Northwest Passage

The Neil Mackenzie Trust is very excited to be assisting (in a small way) Claire Mellish (Tuppence) who is part of a team who will be attempting to be the first in history to cross the Northwest Passage on a rowing boat in a single season. This is one of the “last great firsts” on earth and we hope to be able to post updates, from her, during the course of the summer. The following is extracted from information we have received from her to date.

Update – posted 6th June

Although it might not seem like it things have been very busy behind the scenes and I am thrilled to announce that if all things go smoothly we will be setting off on the first stage of our delivery expedition this week (hopefully on Thursday evening).

The red line highlights our planned delivery route.

The delivery expedition will involve moving the boat from Eyemouth all the way to Pond Inlet. There will be two of us as crew for the whole journey (myself and expedition leader Leven Brown), with others joining us for shorter legs throughout. We will be moving our boat (Hermione) using an electric hybrid outboard engine supplied by E-Propulsion. Our journey will take us to Orkney, Faroe Islands, Iceland and Greenland before finally reaching Pond Inlet. We estimate the journey will take around 45 days and will be hoping to update you all as we go.

With not long left until we depart, the final preparations include repacking kit to make sure we have everything, packing our rations into bags for each person per day, as well as thoroughly enjoying the last few weeks that will be spent with the luxuries of fresh food, indoor plumbing and a comfy bed.

Posted 5th May

“As a young woman in a difficult profession who has recently spent most of their time focussing on books and studying, rather than the outdoors and adventure, I want to use my experiences from this expedition to help positively influence other young individuals, especially women, to get outside and get exploring. I want to also be able show others that when you put your mind to something you really can reach your goals, no matter how unattainable they may seem at first.”


The NWP is the route that connects the Atlantic and Pacific oceans between Canada and Alaska. The team will start their expedition at Pond Inlet on Baffin Island and intend to finish at Port Barrow in Alaska. 

The search for a sea route through the NWP began during the 15th century with European explorers trying to find a trade route through to Asia. Many famous explorers such as Captain Cook and Sir John Franklin attempted to complete the passage but were unsuccessful. In 1906 Roald Amusden became the first to navigate the passage successful by ship. There have been several previous attempts to row the NWP but so far none have been successful. 


The sad reality is that this expedition is only possible because of the retreating ice in the Arctic Ocean. As a team we are going to use our experiences to document and highlight the affects of climate change in Arctic regions. We will be collecting data, for research into micro-plastics, in partnership with New York University and Big Blue Ocean Cleanup. The team will be unbiased in their approach to data collection and we will be reporting the facts as we see them. 

Throughout the row the team will encounter many risks and difficulties including icebergs, strong winds and rough waves and potentially polar bears. Preparation is key and as a team we have all been working hard to ensure we are both physically and mentally prepared for the expedition.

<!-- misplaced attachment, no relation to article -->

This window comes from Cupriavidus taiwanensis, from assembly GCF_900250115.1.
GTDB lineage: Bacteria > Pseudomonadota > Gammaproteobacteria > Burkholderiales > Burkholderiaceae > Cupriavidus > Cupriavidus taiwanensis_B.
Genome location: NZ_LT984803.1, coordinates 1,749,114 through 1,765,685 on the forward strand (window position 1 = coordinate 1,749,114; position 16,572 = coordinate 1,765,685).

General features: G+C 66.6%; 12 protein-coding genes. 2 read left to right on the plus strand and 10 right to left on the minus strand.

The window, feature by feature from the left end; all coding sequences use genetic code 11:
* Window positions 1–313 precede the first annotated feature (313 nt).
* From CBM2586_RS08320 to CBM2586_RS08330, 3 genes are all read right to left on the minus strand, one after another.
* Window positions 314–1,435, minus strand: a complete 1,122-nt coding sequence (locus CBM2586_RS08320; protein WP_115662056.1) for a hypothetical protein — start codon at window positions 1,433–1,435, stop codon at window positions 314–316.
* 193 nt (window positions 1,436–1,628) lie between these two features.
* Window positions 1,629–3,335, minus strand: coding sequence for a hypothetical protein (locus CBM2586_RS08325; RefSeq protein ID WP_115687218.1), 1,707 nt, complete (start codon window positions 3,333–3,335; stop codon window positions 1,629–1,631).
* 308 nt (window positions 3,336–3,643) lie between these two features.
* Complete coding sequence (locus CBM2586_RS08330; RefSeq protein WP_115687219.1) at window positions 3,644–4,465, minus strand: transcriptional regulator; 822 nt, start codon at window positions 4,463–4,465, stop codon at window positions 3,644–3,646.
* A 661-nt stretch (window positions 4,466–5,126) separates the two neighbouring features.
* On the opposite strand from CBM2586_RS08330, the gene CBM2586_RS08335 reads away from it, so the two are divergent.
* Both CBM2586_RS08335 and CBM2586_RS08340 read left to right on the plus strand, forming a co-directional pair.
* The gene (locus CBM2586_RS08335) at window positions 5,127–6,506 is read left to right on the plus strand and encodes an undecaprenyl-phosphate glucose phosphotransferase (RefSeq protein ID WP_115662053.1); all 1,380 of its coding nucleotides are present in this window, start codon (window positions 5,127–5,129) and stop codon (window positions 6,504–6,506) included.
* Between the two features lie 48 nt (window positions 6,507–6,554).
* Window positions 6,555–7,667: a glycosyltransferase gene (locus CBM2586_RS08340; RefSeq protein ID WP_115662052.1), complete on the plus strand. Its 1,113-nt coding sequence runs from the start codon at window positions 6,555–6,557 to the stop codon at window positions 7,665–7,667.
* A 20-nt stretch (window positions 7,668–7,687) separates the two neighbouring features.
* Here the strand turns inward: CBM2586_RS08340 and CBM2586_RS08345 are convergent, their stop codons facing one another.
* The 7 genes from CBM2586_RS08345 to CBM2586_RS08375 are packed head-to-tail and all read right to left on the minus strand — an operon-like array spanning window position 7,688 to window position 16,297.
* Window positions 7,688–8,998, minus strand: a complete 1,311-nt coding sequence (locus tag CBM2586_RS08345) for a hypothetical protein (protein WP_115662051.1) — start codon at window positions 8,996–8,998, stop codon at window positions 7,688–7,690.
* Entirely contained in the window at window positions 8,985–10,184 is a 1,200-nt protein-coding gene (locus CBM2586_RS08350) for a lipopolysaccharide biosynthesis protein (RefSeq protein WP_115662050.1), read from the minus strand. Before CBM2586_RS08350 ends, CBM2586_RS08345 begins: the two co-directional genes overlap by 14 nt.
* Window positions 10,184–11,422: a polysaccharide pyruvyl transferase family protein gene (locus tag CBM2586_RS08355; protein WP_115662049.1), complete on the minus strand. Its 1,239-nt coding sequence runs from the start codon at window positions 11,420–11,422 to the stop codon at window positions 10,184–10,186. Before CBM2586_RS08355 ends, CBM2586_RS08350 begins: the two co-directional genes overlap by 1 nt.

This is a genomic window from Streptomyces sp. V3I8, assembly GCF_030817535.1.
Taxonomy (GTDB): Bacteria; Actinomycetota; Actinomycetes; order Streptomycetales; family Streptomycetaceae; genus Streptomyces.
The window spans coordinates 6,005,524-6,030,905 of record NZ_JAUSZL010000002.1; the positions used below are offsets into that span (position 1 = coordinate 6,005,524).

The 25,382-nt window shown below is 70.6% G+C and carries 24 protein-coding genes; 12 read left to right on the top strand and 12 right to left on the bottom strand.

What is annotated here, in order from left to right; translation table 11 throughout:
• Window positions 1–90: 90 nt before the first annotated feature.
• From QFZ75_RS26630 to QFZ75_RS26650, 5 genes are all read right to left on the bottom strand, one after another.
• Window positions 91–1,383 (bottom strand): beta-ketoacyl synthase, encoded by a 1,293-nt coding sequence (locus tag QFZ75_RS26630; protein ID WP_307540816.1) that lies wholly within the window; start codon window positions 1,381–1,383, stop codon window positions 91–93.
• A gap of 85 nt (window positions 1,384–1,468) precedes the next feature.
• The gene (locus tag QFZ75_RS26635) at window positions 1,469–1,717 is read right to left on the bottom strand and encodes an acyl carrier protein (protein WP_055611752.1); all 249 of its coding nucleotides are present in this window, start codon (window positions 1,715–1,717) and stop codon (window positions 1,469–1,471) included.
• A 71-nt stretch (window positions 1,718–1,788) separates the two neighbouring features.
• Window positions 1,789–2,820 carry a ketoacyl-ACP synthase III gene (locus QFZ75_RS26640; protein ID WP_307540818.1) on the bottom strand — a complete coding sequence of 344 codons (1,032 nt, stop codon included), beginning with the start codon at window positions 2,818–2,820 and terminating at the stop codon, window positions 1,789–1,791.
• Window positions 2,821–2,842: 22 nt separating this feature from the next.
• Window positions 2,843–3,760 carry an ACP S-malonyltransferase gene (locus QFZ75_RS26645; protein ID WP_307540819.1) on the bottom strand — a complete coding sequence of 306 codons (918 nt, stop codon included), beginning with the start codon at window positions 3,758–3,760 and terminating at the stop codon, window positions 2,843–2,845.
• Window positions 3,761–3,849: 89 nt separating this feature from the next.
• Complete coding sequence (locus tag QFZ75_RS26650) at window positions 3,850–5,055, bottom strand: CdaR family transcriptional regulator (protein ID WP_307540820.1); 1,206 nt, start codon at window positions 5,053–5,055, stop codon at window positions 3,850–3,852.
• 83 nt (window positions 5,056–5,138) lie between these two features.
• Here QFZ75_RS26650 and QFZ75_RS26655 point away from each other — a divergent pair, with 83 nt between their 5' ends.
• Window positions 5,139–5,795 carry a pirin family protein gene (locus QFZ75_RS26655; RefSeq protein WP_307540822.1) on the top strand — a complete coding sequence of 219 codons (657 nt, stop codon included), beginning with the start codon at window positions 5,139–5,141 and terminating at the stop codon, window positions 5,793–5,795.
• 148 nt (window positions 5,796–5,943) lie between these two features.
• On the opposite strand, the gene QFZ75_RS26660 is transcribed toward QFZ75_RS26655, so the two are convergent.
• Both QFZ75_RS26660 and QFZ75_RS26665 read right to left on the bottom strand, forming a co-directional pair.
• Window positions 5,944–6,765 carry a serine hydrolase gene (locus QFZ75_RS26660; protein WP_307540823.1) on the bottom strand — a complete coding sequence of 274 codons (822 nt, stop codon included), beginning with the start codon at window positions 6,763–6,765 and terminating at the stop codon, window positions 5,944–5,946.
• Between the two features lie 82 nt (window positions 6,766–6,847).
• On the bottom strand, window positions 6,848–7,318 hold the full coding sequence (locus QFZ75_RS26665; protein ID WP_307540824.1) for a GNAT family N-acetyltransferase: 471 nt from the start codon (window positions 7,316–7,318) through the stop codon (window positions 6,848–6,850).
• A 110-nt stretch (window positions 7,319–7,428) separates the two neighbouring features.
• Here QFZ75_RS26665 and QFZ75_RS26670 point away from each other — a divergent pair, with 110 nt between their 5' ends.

As a team we want the NWP expedition to be about so much more than our efforts to cross the passage. We want to use our experiences from this expedition and the media attention gained to be able to highlight the effects of climate change and micro-plastics in Arctic environments. We also want to encourage individuals from all walks of life to get outside and get exploring, but also to take care of our oceans and be aware of the importance of ocean conservation. 

We want our expedition to have a focus on sustainability and environmental responsibility and so wherever possible we are hoping to have as little environmental impact as possible. 


Preparations are ramping up now, with only a few weeks until the delivery of the boat to Canada begins. I am going to be a part of this expedition, which will see us using an electric outboard motor, rowing and possibly a small sail to manoeuvre our boat from Eyemouth to Orkney, then Faroe, then Iceland, then round the coast of Greenland, and eventually across the Davies Strait to Baffin Island. Our plan is to set off around the 15th May, although this may vary based on weather conditions. I hope that at each of our stops I will be able to provide some photographs and updates. We will be all based up in Pond Inlet, Baffin Island from late June/ early July and are expecting to leave around mid-late July (again weather is a major factor here). 

Our first sea trials this week (27/4/23) involved getting our boat (Hermione) into the water and then we wanted to test out our outboard for the delivery expedition, and it was great to see how well it did. We also got rowing practice in, and found that we rowed very well together, despite massive size differences (myself being the smallest at 5ft 4.5 and the tallest being about 6ft 4), meaning our stroke lengths aren’t always easy to match but we were able to find a stroke that suited everyone. I will admit to feeling pretty sea sick on the voyage, as the boat is long and narrow and has a very particular way of moving in the water that takes a while to get used to. However, I will be taking medication in advance next time, and am convinced it is more of a mental battle whilst my body adapts to its new environment.